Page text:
The homebrew club that I'm in kicked off a busy day this past Saturday by attending tours of the 2 facilities listed in the title, both in Columbus, OH. I thought I'd share some of the pics. I only have these few pics that were sent to me by another member. I'll try to remember to get pictures off of my camera tonight.
Bash AB all you want, but regardless of the end products that they produce, the sheer magnitude of the facility and the technology they use is really quite amazing. Having said that, the GB tour was a hell of a lot more fun!
AB would not permit photos inside of the facility, but there are a few of the outside:
From R to L: Mirilis, HOTROD, salad419
from L to R (X=non-HBT member) X, X, X, salad419, HOTROD, nedrieke, me, brewingmama, Mirilis, Mrs. tbonecanoe, tbonecanoe, Hugh_Jass, Mrs. Hugh_Jass. (lol Mrs. Huge Ass.. I'm sure she'd love that).
At the entrance of the Brewhouse:
Some highlights of the tour included:
The new brewhouse built in 2001 with (if I remember correctly) four 3,500 bbl boil kettles. We walked up 4 flights of stairs to get to the boil/mash room floor (ie these tanks are roughly 40' tall).
The Hop Room - it was kinda small, with probably 30 or 40 full pallets of hops - which is about a 3 day supply for them. Surprisingly, there were pallisade, 21.3% Columbus (which they use in Natural and Natural Light believe it or not) and Magnum along with a lot of the varieties that one would expect to see like Hallertau, Saaz, Spalt, etc.
The Ferment house - I saw at least four 10k bbl fermenters. We went through there a bit quickly though, so I'm sure that there were more. He stated that they pull roughly 15bbl of yeast out of each fermenter after yeast has gone through 3 fermentations.
Lagering tower - We walked down a hallway then came to a split. I looked to my left and saw what was probably 100-200' of nothing but lagering tanks. Then I turned to my right and saw what was probably an additional 100' of tanks. I asked how big the tanks were, and he told us that they were each 1200 bbl. I shook my head and said "wow". Then he proceeded to tell me that there were 4 floors above us that looked just like this and that there were 327 of these 1200 bbl lagering tanks there.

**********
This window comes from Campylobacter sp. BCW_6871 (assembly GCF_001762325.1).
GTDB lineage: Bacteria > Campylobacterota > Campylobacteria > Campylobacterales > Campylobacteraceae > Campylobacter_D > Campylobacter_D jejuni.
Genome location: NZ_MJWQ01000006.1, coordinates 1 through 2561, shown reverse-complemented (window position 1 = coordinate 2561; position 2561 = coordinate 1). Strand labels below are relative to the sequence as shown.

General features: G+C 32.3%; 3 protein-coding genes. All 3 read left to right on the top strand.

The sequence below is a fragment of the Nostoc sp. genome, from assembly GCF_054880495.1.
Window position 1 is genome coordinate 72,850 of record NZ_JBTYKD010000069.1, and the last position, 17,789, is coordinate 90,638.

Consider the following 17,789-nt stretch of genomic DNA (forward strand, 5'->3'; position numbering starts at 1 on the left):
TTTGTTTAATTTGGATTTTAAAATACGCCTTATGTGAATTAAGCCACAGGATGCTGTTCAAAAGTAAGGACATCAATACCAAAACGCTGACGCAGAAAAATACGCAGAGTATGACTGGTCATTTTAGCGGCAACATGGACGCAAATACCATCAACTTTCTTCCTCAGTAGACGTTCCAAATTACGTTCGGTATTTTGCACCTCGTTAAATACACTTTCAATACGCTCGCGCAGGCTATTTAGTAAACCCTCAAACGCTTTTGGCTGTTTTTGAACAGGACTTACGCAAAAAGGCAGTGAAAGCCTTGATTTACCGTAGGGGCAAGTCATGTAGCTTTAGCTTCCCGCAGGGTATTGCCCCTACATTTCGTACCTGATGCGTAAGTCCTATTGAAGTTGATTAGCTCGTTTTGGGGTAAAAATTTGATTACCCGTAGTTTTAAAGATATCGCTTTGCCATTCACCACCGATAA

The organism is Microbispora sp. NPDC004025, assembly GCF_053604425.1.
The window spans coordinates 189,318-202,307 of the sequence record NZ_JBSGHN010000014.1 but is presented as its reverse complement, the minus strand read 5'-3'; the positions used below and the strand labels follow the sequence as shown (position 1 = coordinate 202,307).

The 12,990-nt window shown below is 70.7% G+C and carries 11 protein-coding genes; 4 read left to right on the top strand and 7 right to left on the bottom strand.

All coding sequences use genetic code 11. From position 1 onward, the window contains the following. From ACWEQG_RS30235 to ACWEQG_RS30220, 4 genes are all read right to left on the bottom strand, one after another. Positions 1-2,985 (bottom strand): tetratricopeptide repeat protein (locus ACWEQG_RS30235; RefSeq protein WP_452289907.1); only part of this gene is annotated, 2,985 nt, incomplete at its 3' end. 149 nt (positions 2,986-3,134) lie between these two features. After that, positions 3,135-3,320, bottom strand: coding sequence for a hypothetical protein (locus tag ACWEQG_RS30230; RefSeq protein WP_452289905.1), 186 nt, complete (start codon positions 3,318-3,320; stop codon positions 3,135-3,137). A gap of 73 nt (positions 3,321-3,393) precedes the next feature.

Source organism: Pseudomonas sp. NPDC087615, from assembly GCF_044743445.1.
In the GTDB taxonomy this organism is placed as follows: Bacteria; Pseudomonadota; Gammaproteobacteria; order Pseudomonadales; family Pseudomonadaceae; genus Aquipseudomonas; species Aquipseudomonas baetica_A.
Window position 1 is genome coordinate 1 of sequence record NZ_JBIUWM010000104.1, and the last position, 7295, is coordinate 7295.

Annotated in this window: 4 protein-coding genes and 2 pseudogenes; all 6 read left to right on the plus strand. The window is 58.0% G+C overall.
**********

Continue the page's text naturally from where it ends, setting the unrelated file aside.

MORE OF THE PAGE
Packaging - It was a Saturday so they weren't running any of the bottling lines, but there were multiple canning lines going. If you've never seen a caning line like this, it's a blur. The cans go whipping by so fast that they're just a blur.
They have robots carrying product off of the lines into staging fot truck loading. It looked like a bunch of battle bots running around all over the place. They have robotic forklifts on site to robotically load all of the trailers, but they have not yet completed the implementation of this technology yet.
They are working on completing a project to be completely self sufficient on CO2 but capturing all CO2 from fermentation and using it to carbonate.
Their utilities cost $100,000 per day.
The grain load/crush/mash/boil process is completely automated with the exception of hop additions. The control room for this may also be able to launch rockets.
They made 10.7 million bbl of beer in 2008, but were only the 4th largest volums AB plant in the US.
They make 100,000 bbl of Bud Light a week.
I'll follow up with more about the Gordon Biersch tour whenever I remember to get those pics off of my camera.
Hugh_Jass, salad419, tbonecanoe or any other MALTZ members who were there please feel free to add your impressions of the tour as well.